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    Good point. You could fix the shared secret problem by using WPA2 enterprise client certificates rather than an SSID password (if the IoT device is big enough to have a TLS stack, many are not). I don't know anything about Azure IoT Hub, but I assume those Azure Device Connection strings are already unique-per-device. Unfortunately, this seems to be a pretty clean black-and-white between "DIY no security" and "Industrial-scale security" with not much in between. Commented Sep 13, 2017 at 2:19
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    I'm wondering, if I can open a session at will, why would I need the credentials? Commented Sep 13, 2017 at 8:58
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    @AndrewSavinykh Depends on what the credentials are. Maybe all they do is open a session, in which case yeah, not much reason. But maybe they are Windows domain AD credentials, or give access to additional APIs not normally used / accessible from the IoT device. Maybe you're Ok with sessions coming from compromised devices, but not ok with sessions coming from attackers' laptops. Yeah, it gets use-case specific pretty quick. Commented Sep 13, 2017 at 13:40
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    Serial numbers??? Finding a serial number that's unique shouldn't be a problem, but serial numbers are not secret. They're useless to form a key. Where on earth is using serial numbers to form a key a “standard trick”? Commented Sep 14, 2017 at 6:27

The threat is real but luckily it is not you the first or only one with these kind of security concerns.

What you need is the ESP WiFi Manager is what you need here.

With this library the ESP that does not have a saved session will switch into AP mode and will host a web portal. If you connect to this AP with a PC or smart phone, then you will be able to configure the WiFi credentials via a web page.

You do not have to hardcode the critical information and you can use your device on any WiFi network you want without the need of reflashing it.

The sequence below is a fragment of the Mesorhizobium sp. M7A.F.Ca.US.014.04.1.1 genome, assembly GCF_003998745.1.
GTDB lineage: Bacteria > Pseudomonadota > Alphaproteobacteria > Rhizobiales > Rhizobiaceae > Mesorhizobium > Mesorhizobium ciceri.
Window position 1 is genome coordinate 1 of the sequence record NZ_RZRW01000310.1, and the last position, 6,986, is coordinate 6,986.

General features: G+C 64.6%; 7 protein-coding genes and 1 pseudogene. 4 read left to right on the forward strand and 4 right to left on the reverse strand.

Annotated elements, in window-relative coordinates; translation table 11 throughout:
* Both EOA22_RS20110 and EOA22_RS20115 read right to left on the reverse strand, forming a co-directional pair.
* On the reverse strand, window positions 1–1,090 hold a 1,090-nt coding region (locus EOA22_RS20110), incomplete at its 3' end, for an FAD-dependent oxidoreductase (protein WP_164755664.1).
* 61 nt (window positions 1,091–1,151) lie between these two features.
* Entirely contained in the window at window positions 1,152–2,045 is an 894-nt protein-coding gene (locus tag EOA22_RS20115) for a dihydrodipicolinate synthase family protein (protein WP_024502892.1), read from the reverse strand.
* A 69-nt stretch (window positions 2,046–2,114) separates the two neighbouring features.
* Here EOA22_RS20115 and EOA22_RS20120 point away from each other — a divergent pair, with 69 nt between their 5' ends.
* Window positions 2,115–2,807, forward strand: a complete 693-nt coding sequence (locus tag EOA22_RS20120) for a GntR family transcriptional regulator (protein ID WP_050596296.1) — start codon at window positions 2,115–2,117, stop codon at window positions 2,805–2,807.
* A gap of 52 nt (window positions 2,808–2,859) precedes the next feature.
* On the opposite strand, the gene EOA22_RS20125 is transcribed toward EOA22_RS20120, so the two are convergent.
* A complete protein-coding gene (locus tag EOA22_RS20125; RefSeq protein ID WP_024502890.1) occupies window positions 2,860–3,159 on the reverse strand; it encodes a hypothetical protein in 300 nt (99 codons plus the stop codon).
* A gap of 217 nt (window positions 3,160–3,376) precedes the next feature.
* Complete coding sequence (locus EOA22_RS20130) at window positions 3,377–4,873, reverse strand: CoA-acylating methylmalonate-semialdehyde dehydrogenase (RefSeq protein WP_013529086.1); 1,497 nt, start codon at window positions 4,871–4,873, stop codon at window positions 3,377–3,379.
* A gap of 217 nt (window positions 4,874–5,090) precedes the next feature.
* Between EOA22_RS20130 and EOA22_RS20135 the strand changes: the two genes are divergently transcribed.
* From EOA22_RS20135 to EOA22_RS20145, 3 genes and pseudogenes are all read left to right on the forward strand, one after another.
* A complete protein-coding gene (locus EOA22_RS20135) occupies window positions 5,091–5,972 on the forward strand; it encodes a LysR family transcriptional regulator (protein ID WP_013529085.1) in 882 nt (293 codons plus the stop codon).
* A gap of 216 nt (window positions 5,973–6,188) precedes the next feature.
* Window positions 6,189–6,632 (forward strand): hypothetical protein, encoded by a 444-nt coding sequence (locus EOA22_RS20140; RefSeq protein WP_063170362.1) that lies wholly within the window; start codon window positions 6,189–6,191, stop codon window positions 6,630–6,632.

How It Works

  • when your ESP starts up, it sets it up in Station mode and tries to connect to a previously saved Access Point

  • if this is unsuccessful (or no previous network saved) it moves the ESP into Access Point mode and spins up a DNS and WebServer (default ip

  • using any wifi enabled device with a browser (computer, phone, tablet) connect to the newly created Access Point

  • because of the Captive Portal and the DNS server you will either get a 'Join to network' type of popup or get any domain you try to access redirected to the configuration portal

  • choose one of the access points scanned, enter password, click save

  • ESP will try to connect. If successful, it relinquishes control back to your app. If not, reconnect to AP and reconfigure.

(ESP WiFi Manager documentation)

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    Or just download the records or whatever while it is in AP mode. Hopefully the poster isn't trying to use wifi itself for asset tracking. Commented Sep 12, 2017 at 23:23
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    @ChrisStratton :-) actually, I am trying to use the WiFi for asset tracking. Luckily, the WiFI network I use is public and open, but I am worried about implications when I need to use another that needs a password. Also the fact the AzureIoT Hub connection string is on the device.
    – rams
    Commented Sep 13, 2017 at 12:13
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    @rams Surely, reading the EEPROM of the device would not be a big task. Commented Sep 13, 2017 at 12:49
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    @rams On you hardware, yes EPROM can be read. Newer devices may have some secure flash regions which is better protected. Certainly this is a known problem which needs on-chip support to try and do properly. Commented Sep 14, 2017 at 14:52